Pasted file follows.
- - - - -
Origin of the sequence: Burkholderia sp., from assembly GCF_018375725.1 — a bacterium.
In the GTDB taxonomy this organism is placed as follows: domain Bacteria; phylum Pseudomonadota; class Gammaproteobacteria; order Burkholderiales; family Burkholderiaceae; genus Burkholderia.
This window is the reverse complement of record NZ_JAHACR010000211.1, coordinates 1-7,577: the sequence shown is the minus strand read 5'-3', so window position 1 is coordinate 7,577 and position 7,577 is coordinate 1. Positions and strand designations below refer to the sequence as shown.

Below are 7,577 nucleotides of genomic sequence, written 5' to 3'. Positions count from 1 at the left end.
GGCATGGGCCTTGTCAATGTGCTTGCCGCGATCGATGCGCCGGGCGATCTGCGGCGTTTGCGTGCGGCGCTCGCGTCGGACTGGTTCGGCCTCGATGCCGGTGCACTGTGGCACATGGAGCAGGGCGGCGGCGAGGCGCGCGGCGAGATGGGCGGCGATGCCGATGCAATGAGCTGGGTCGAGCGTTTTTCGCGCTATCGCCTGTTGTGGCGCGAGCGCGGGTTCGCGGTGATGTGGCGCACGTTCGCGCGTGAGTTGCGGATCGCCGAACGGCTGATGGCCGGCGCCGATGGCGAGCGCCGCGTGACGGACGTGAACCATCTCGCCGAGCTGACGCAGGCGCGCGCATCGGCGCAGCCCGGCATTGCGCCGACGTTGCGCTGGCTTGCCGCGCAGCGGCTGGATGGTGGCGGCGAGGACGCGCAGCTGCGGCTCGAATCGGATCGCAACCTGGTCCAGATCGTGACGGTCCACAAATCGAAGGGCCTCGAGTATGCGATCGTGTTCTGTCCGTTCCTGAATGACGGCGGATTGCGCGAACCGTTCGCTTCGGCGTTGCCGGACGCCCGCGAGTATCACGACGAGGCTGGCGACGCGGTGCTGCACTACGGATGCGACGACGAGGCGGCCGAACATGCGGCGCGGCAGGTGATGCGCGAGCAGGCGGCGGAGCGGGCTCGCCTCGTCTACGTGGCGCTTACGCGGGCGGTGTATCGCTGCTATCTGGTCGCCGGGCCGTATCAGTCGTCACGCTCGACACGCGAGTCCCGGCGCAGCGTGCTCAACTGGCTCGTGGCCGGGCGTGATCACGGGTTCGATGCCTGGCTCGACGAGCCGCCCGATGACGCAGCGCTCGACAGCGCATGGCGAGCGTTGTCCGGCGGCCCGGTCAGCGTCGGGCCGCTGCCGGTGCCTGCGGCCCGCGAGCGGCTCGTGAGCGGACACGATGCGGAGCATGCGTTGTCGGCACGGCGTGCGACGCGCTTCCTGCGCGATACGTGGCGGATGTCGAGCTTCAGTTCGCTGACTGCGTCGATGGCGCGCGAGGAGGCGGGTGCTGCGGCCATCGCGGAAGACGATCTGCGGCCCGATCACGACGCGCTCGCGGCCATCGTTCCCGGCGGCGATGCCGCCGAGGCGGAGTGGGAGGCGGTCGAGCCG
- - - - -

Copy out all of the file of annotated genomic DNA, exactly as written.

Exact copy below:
Origin of the sequence: Burkholderia sp., from assembly GCF_018375725.1 — a bacterium.
In the GTDB taxonomy this organism is placed as follows: domain Bacteria; phylum Pseudomonadota; class Gammaproteobacteria; order Burkholderiales; family Burkholderiaceae; genus Burkholderia.
This window is the reverse complement of record NZ_JAHACR010000211.1, coordinates 1-7,577: the sequence shown is the minus strand read 5'-3', so window position 1 is coordinate 7,577 and position 7,577 is coordinate 1. Positions and strand designations below refer to the sequence as shown.

Below are 7,577 nucleotides of genomic sequence, written 5' to 3'. Positions count from 1 at the left end.
GGCATGGGCCTTGTCAATGTGCTTGCCGCGATCGATGCGCCGGGCGATCTGCGGCGTTTGCGTGCGGCGCTCGCGTCGGACTGGTTCGGCCTCGATGCCGGTGCACTGTGGCACATGGAGCAGGGCGGCGGCGAGGCGCGCGGCGAGATGGGCGGCGATGCCGATGCAATGAGCTGGGTCGAGCGTTTTTCGCGCTATCGCCTGTTGTGGCGCGAGCGCGGGTTCGCGGTGATGTGGCGCACGTTCGCGCGTGAGTTGCGGATCGCCGAACGGCTGATGGCCGGCGCCGATGGCGAGCGCCGCGTGACGGACGTGAACCATCTCGCCGAGCTGACGCAGGCGCGCGCATCGGCGCAGCCCGGCATTGCGCCGACGTTGCGCTGGCTTGCCGCGCAGCGGCTGGATGGTGGCGGCGAGGACGCGCAGCTGCGGCTCGAATCGGATCGCAACCTGGTCCAGATCGTGACGGTCCACAAATCGAAGGGCCTCGAGTATGCGATCGTGTTCTGTCCGTTCCTGAATGACGGCGGATTGCGCGAACCGTTCGCTTCGGCGTTGCCGGACGCCCGCGAGTATCACGACGAGGCTGGCGACGCGGTGCTGCACTACGGATGCGACGACGAGGCGGCCGAACATGCGGCGCGGCAGGTGATGCGCGAGCAGGCGGCGGAGCGGGCTCGCCTCGTCTACGTGGCGCTTACGCGGGCGGTGTATCGCTGCTATCTGGTCGCCGGGCCGTATCAGTCGTCACGCTCGACACGCGAGTCCCGGCGCAGCGTGCTCAACTGGCTCGTGGCCGGGCGTGATCACGGGTTCGATGCCTGGCTCGACGAGCCGCCCGATGACGCAGCGCTCGACAGCGCATGGCGAGCGTTGTCCGGCGGCCCGGTCAGCGTCGGGCCGCTGCCGGTGCCTGCGGCCCGCGAGCGGCTCGTGAGCGGACACGATGCGGAGCATGCGTTGTCGGCACGGCGTGCGACGCGCTTCCTGCGCGATACGTGGCGGATGTCGAGCTTCAGTTCGCTGACTGCGTCGATGGCGCGCGAGGAGGCGGGTGCTGCGGCCATCGCGGAAGACGATCTGCGGCCCGATCACGACGCGCTCGCGGCCATCGTTCCCGGCGGCGATGCCGCCGAGGCGGAGTGGGAGGCGGTCGAGCCG